Textbooks built to fit student budgets

Schools, nonprofits, and publishers go digital in an effort to create less-expensive textbooks.

John Kehe/Staff

Kevin Hegarty knows firsthand about the high cost of textbooks.

His older son, now in law school at the University of Texas, paid almost $600 for books this semester. His younger son, a junior at Texas majoring in business, paid nearly $900.

College students have long complained about the high cost of books, but recently they’ve had good reason: The cost has risen twice as fast as inflation, nearly tripling in the two decades from 1996 to 2005, according to a US government study.

To be fair, textbooks today are more elaborate than in the past, often containing workbooks and CDs with additional content. Publishers also are testing the waters of digital delivery, creating products that can be accessed online, including videos, simulated laboratory experiments, and other materials that stretch the meaning of the word “textbook.”

In addition, colleges are beginning to experiment with what’s possible in a digital age. Beginning next semester, the University of Texas will provide 1,000 students with free digital textbooks for up to two years in a partnership with publisher John Wiley & Sons Inc. Students will be able to access the books online or as files downloaded to their laptops, says Mr. Hegarty, a vice president and chief financial officer at the university, who spearheaded the agreement.

If all goes well, digital textbooks eventually will be offered to all of the school’s roughly 50,000 students for a nominal fee. Many printed textbooks today cost more than $100 apiece. Even at $40 or $45 per digital copy, Hegarty says, students could see substantial savings. For those who prefer to read (and take notes) on paper, the school expects to offer inexpensive printed versions, perhaps loose-leaf and spiral bound.

More than cost is involved in the transition to digital texts. Not only do they save on paper, printing, and shipping (an environmental plus), they can be more up-to-date. “Anything digital can be updated on the fly based on what the researcher who wrote the book learned yesterday in the lab,” Hegarty says.

While going digital creates a new set of opportunities, it has also led to new challenges. Once a book is in digital form, it becomes easy to copy and move. Illegal textbook swapping online, Napster style, has gained the attention of publishers, who are vigorously trying to stamp it out. The textbook-sharing site of one online Robin Hood was just put out of business for the fifth and final time. (See interview, below.)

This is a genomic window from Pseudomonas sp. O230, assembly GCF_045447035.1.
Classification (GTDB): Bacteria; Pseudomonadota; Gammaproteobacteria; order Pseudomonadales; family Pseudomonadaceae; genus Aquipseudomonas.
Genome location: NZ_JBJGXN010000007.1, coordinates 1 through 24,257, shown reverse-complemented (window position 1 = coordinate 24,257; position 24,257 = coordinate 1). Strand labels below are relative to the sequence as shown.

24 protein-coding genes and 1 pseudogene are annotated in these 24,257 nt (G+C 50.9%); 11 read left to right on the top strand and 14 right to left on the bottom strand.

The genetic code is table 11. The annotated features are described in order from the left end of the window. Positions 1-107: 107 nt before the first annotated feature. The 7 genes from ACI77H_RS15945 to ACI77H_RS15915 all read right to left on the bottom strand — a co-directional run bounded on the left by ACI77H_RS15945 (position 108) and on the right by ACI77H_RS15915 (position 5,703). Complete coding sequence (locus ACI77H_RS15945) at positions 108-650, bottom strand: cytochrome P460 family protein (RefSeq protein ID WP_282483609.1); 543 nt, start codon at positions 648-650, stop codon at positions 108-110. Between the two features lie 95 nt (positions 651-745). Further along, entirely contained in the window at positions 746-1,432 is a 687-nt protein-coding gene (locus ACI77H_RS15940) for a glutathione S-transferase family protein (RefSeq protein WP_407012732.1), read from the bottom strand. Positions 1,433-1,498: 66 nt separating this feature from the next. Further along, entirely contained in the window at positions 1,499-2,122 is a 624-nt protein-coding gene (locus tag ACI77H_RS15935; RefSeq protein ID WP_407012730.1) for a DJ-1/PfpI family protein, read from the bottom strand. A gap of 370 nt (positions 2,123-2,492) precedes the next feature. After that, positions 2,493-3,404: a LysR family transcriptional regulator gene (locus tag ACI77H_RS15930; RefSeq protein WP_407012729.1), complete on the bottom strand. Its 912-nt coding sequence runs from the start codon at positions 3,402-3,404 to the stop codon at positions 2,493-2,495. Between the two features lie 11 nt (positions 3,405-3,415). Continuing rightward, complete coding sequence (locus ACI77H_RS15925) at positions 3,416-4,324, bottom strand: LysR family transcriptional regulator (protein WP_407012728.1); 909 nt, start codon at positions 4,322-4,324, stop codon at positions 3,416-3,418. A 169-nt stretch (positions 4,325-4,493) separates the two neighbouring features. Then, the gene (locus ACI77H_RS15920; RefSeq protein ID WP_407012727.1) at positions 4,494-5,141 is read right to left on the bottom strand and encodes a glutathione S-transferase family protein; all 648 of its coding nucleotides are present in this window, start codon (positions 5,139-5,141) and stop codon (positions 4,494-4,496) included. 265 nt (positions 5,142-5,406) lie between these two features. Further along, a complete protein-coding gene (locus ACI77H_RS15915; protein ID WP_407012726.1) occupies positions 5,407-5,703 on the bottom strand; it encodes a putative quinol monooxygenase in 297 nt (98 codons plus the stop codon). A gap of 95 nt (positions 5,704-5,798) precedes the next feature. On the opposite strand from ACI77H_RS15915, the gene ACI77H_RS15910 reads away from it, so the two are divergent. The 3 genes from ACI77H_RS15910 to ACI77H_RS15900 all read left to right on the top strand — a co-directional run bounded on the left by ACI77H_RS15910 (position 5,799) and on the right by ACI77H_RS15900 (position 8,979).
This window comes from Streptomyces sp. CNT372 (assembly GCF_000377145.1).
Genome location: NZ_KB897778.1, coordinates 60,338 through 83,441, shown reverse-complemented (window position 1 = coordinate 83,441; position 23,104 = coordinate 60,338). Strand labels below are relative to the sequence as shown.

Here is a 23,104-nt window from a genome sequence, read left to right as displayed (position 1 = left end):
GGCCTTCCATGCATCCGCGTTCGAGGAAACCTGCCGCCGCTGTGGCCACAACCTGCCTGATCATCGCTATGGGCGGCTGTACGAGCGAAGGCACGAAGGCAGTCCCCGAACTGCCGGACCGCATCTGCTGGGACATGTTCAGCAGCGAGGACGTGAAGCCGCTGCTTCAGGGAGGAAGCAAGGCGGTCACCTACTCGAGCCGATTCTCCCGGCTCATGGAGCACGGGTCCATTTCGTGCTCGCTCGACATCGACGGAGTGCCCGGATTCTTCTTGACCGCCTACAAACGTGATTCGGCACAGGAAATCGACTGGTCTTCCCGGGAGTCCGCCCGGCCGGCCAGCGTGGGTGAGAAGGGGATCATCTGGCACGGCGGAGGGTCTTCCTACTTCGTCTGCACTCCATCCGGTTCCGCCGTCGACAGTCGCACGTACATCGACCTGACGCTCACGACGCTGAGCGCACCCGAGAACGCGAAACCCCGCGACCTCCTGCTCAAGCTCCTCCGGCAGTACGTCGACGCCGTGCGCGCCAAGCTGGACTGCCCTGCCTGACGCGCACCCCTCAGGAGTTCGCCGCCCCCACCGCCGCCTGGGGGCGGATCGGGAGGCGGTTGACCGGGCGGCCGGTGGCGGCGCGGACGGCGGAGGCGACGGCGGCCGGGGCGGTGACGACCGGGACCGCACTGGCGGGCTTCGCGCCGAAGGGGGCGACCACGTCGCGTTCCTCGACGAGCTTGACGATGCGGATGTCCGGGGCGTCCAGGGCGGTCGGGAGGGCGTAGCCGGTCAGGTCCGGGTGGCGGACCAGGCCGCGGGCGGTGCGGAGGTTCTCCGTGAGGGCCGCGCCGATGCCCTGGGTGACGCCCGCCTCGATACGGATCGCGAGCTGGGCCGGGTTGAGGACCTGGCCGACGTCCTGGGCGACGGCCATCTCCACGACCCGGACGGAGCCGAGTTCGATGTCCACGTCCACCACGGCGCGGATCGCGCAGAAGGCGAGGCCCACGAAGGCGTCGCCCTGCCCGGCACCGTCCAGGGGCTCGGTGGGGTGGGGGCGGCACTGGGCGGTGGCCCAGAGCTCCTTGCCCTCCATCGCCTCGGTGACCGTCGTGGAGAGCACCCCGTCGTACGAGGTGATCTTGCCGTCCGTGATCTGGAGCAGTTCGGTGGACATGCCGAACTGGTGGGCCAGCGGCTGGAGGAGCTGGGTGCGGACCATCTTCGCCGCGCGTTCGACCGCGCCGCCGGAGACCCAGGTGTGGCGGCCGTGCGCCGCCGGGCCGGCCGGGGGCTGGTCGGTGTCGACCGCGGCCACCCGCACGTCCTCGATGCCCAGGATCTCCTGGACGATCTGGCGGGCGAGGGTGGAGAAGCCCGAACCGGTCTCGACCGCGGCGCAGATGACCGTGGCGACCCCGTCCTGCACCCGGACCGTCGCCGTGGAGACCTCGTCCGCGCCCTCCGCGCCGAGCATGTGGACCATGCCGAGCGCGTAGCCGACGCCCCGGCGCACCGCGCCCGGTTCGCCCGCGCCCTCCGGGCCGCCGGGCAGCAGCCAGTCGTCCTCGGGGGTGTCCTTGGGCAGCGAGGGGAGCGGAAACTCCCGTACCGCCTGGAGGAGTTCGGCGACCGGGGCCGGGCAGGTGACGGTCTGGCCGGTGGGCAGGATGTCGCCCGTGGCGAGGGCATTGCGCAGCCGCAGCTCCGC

Others are thinking even more radically about textbooks. Richard Baraniuk, a professor of electrical engineering at Rice University in Houston, has founded Connexions, a nonprofit website featuring free “open source” textbooks. Their authors ask for no payment, only that they be given credit for their writings and that the material remain free of charge. A 300-page textbook on the fundamentals of electrical engineering, for example, can cost $120 from a textbook publisher, Professor Baraniuk says. To print out a similar free Connexions textbook would cost about $20.

Baraniuk started with his own textbook on signal processing, which has been accessed at Connexions (cnx.org) more than 2.8 million times.

“Basically the whole system is broken, the system by which we conceive of writing books,” he says. The material in Connexions is divided into chapter-like modules of information, some 6,500 so far, that can be accessed individually or combined to form about 350 full textbooks.

Giving students traditional textbooks is like taking them to a clothing store and giving them all the same suit off the rack, despite their obvious differences. “In the future, each individual book is going to be customized to each individual child ...  and that’s hard to do with the traditional model,” he says.

The CK-12 Foundation, in Palo Alto, Calif., is trying to do something similar for younger students. CK-12 (ck12.org) already has created 15 free open-source textbooks that it calls “flexbooks” for use in high school classrooms – and hopes to have more on the way. The foundation uses high school student interns, as well as classroom teachers and experts, to vet the content of books. Students or teachers can easily search and customize the content for their own purposes, making flexbooks “the next evolution of the textbook,” says Neeru Khosla, who founded CK-12 last year.

She envisions, for example, that students might print out only the material that they will need for the next week or two and carry it bound as a single book in their backpacks.

Traditional textbook providers are also responding in a variety of ways, including a project called CourseSmart, founded and run by five of the largest publishers. Thousands of books, about one-third of the most popular college texts, can be accessed or downloaded at about half the cost of traditional texts, according to information on the website (coursesmart.com).

Hegarty says he talked with several textbook publishers in the course of setting up the new program at the University of Texas.

“All of them admit that their former model for publishing textbooks is changing before their eyes,” he says. “This is all in its infancy, which is probably one of the most exciting parts.”

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